expansion of each segment, j = 0 to (i-1), during transit of ith segment: (v/c)(dx/n)(1+ v/(cn)) n-i.

Since dx = D/n, the total time for a photon to move from an initial distance D to the earth is given by the sum [i = o to n] of the transit times across each segment, i.e.

(D/c)∑(1/n)(1 + v/(cn))n-i.

The limit value of this expression as n approaches infinity is (D/v)(ev/c - 1) where e is the base of the natural logarithms. Based on this argument, if D = 380,000 and v = c, the radiation would have arrived at the center in less than 700,000 years. Obviously, in order to fit observations, either D must be much greater than 380,000 light years or v much greater than c, or some combination of both. How much bigger? If we keep v = c and force the entire expression to have a value of about 15.5 billion years, then D equals a distance of slightly over 9 billion light years. How big can D be and have the cosmos still be in thermal equilibrium during the time CMB radiation was emitted?

If we let v vary but hold D at 380,000, then in order to be received some 15.5 billion years later, the factor (ev/c - 1)/v must equal approximately 40789, implying a recessional velocity v of about 13.196c. It would seem that velocities greater than that of light must have been a feature of the early cosmos. Obviously with a v value this high there is little need to limit the 380,000 year old universe to a radius of 380,000 light years. How can such enormous velocities be achieved from a single explosion?

This result points out the dilemma posed by the CMBR for those of us less versed in the technical details. Is it sufficiently accurate to have a place, greatly condensed, in the article? Samdhatte (talk) 16:30, 21 July 2011 (UTC)

Isotropy vs. Anisotropy[edit]

Need a little clarification for laymen: despite the fact that scientists are still studying the anisotropies of CMB radiation, it is supposed to be isotropic. Am I wrong? Mastertek (talk) 10:30, 25 October 2011 (UTC)

It's a question of scale. The CMBR is not perfectly isotropic, but, as the article says, it is isotropic to roughly one part in 100,000. A simile may help - a billiard ball is smooth and round (i.e. isotropic) at millimetre scales, but at sub-micrometre scales it looks quite rough. The two interesting questions that are triggered by the close-but-not-quiote-perfect isotropy of the CMBR are (i) what does it's near-perfect isotropy tell us about conditions shortly after the Big Bang and (ii) what do its very small anisoptropies tell us about the subsequent development of the early universe. We think that the answer to question (i) is cosmic inflation; question (ii) is still being actively studied. Gandalf61 (talk) 07:04, 26 October 2011 (UTC)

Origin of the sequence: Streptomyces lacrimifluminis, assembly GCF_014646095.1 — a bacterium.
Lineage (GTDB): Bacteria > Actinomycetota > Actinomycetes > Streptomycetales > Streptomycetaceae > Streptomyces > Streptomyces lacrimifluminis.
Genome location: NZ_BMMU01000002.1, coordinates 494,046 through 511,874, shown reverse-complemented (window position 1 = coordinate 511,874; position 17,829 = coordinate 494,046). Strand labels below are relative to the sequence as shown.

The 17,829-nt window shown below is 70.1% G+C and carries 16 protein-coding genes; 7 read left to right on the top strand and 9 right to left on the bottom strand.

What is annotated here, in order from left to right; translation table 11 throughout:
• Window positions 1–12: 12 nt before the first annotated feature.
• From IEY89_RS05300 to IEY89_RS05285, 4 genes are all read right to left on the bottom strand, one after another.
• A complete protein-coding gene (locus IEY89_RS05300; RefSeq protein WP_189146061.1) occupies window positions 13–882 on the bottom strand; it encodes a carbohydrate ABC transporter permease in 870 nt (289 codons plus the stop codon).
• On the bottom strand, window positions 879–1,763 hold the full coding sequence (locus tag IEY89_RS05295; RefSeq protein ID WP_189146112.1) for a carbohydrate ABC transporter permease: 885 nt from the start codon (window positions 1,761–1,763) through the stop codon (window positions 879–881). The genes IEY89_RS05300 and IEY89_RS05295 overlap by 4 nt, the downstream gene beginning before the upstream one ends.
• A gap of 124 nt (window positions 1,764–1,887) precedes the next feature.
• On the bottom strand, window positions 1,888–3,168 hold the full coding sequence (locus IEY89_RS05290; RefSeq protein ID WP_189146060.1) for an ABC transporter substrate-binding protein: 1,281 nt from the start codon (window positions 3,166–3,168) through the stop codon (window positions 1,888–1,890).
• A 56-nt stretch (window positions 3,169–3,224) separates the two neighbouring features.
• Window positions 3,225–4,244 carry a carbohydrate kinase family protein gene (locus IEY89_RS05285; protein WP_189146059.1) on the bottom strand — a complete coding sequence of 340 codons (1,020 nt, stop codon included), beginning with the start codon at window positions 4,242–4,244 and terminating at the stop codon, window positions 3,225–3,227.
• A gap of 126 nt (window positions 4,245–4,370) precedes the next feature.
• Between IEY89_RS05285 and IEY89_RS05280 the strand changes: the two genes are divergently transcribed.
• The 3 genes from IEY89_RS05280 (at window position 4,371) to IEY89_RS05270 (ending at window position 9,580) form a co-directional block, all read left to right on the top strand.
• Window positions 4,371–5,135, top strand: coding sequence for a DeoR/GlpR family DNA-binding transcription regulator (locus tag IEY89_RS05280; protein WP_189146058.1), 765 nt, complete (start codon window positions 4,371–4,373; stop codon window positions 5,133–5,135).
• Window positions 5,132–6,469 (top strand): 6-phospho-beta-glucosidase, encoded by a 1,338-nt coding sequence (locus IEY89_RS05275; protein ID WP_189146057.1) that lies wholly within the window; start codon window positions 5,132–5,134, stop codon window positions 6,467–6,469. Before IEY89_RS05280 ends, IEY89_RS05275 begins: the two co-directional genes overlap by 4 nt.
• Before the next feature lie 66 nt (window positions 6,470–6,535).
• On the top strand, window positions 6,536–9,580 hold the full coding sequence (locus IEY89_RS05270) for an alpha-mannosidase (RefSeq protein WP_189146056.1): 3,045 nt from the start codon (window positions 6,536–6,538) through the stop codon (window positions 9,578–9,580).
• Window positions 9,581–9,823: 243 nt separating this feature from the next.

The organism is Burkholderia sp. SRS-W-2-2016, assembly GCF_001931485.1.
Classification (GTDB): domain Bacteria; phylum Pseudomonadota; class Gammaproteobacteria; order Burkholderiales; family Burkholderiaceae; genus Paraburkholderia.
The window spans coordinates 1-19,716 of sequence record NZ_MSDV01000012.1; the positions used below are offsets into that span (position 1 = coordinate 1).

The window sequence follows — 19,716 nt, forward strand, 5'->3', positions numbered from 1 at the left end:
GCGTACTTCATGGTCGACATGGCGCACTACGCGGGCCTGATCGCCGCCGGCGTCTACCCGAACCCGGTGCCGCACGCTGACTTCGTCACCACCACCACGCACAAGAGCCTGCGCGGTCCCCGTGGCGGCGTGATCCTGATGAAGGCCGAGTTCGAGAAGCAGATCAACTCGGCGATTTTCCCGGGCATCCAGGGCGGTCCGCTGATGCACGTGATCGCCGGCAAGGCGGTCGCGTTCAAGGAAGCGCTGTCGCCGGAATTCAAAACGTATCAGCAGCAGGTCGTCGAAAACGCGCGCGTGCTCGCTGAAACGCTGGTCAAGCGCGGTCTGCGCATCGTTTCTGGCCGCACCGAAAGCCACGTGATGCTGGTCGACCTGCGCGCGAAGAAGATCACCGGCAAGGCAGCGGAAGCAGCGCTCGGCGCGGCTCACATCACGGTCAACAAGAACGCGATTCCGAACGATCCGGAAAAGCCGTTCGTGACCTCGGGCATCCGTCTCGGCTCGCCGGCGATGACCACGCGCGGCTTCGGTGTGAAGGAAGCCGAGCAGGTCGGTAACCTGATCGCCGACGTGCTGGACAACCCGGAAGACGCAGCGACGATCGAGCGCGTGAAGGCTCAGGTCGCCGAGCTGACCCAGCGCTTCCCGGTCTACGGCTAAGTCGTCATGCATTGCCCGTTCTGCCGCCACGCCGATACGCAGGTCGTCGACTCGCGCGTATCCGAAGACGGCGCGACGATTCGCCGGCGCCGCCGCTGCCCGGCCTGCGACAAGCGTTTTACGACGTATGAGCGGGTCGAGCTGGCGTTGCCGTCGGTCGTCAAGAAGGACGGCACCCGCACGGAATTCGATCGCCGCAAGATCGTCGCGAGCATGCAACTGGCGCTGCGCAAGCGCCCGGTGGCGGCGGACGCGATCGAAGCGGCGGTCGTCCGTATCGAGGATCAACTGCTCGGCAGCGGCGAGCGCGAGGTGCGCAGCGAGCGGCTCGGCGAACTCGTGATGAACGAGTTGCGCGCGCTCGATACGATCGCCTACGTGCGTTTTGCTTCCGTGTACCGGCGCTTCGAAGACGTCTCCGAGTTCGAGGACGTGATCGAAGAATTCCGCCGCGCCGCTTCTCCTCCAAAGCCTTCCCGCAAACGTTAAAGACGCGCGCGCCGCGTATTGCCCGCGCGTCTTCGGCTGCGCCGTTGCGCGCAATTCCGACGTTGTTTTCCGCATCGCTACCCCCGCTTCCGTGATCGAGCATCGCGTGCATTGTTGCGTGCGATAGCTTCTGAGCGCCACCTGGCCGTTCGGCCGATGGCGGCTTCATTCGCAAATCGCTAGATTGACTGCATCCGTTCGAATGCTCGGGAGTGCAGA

Other Theories[edit]

Just as the Big Bang theory is not the only theory of ultimate beginnings, the CMB has explanations other than the one presented in the article. For the sake of objectivity, I suggest that you present more than the biased point of view. cf. CREATION'S TINY MYSTERY by Robert Gentry. 216.229.176.170 (talk) 20:35, 29 December 2011 (UTC)

Wikipedia:Fringe theories. Simply put, no. Self-published pseudo-scientific ramblings are not required, and to present such views as a credible alternative would give them undue weight in an article not centered on creationism. ChiZeroOne (talk) 21:02, 29 December 2011 (UTC)

Incorrent definition of isocurvature perturbations[edit]

The article defines isocurvature perturbations as ones where "the sum of the fractional overdensities is zero" - but actually it should be the sum of the overdensities themselves, not the fractional ones. If you take 1% extra matter and 1% less radiation you won't end up with the same overall density (and hence curvature) because matter and energy have different densities to start with. So, we should re-word it to take that into account. I'm not immediately sure how to do so and still keep it as clear though - any suggestions? Olaf Davis (talk) 13:35, 27 April 2012 (UTC)

Strange dimensions[edit]

Frequency is normally indicated in Hz which is 1/sec. 1/cm is wavelength.

Also the intensity looks strange. Who can clarify? --Hans Eo (talk) 13:04, 18 May 2012 (UTC)

It's a slightly odd unit, the wavenumber. You can convert to frequency by multiplying by the speed of light. It's common in some fields to give the frequency in wavenumbers, leaving the constant c implied. --Amble (talk) 07:42, 2 June 2012 (UTC)

Temperature - details?[edit]

Hi, folks! (Pushing down the thread in hope for an answer after almost a year...)

I'd like to find a diagram that tells me in detail about the (probable) development of the universe's temperature on a time line from the big bang until today. Couldn't find anything like that myself :(

In the article it reads, "some 380,000 years after the Big Bang [...] the temperature of the universe was about 3000 K", and in the following paragraph: "Since [that time], the temperature of the background radiation has dropped by a factor of roughly 1,100 due to the expansion of the universe [...] The temperature of the CMB as observed in the present day [is] 2.725 K".

How did the temperature develop between the time of 3000 K and the 2.7 K of today? Was that drop linear, exponential, etc.?

I am especially interested in how high the temperature was between 5 and 2 billion years ago.